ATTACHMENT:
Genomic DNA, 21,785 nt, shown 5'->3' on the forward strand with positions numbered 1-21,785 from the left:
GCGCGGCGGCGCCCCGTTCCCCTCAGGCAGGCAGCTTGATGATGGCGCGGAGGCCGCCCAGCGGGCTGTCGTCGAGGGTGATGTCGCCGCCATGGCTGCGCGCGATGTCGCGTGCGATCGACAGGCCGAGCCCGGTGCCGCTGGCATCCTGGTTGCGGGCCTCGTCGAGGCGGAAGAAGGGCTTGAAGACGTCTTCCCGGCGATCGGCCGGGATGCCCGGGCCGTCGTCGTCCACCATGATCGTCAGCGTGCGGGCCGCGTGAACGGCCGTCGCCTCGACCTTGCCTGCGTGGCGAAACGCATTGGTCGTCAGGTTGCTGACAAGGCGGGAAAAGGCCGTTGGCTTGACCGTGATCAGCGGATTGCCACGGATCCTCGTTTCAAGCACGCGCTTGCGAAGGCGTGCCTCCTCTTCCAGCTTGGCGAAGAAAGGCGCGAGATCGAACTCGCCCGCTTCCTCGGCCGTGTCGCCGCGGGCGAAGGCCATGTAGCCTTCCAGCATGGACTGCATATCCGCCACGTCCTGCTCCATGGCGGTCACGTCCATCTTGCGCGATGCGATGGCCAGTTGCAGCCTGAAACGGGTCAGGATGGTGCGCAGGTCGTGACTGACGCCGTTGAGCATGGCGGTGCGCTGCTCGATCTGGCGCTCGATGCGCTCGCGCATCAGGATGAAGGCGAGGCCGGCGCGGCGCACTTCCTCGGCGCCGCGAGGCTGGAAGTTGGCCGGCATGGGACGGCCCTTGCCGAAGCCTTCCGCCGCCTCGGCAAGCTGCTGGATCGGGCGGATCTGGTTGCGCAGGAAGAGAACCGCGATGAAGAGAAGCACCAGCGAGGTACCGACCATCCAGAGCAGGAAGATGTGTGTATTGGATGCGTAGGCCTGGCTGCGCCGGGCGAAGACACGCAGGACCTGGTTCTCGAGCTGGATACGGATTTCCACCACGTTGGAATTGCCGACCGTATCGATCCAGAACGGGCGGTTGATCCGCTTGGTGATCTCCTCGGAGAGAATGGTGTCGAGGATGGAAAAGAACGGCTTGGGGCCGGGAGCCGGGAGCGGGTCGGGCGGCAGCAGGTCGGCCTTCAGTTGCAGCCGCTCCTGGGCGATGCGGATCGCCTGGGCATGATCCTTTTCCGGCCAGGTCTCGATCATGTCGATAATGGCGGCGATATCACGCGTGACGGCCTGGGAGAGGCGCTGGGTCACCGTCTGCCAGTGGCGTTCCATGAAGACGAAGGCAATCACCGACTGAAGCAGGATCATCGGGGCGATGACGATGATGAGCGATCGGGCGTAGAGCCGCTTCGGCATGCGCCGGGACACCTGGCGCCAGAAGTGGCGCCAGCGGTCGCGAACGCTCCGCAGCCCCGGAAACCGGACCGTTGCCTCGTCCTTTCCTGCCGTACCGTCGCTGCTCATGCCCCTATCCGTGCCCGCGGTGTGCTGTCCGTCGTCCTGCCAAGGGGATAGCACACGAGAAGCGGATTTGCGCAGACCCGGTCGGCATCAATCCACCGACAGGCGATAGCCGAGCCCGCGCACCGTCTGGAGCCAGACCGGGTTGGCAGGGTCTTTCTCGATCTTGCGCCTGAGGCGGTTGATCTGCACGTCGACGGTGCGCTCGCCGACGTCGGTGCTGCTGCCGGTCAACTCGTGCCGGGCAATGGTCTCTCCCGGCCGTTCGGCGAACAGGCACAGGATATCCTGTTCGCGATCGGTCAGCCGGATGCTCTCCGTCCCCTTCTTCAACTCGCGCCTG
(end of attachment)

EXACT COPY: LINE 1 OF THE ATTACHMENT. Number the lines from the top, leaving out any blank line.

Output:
Genomic DNA, 21,785 nt, shown 5'->3' on the forward strand with positions numbered 1-21,785 from the left: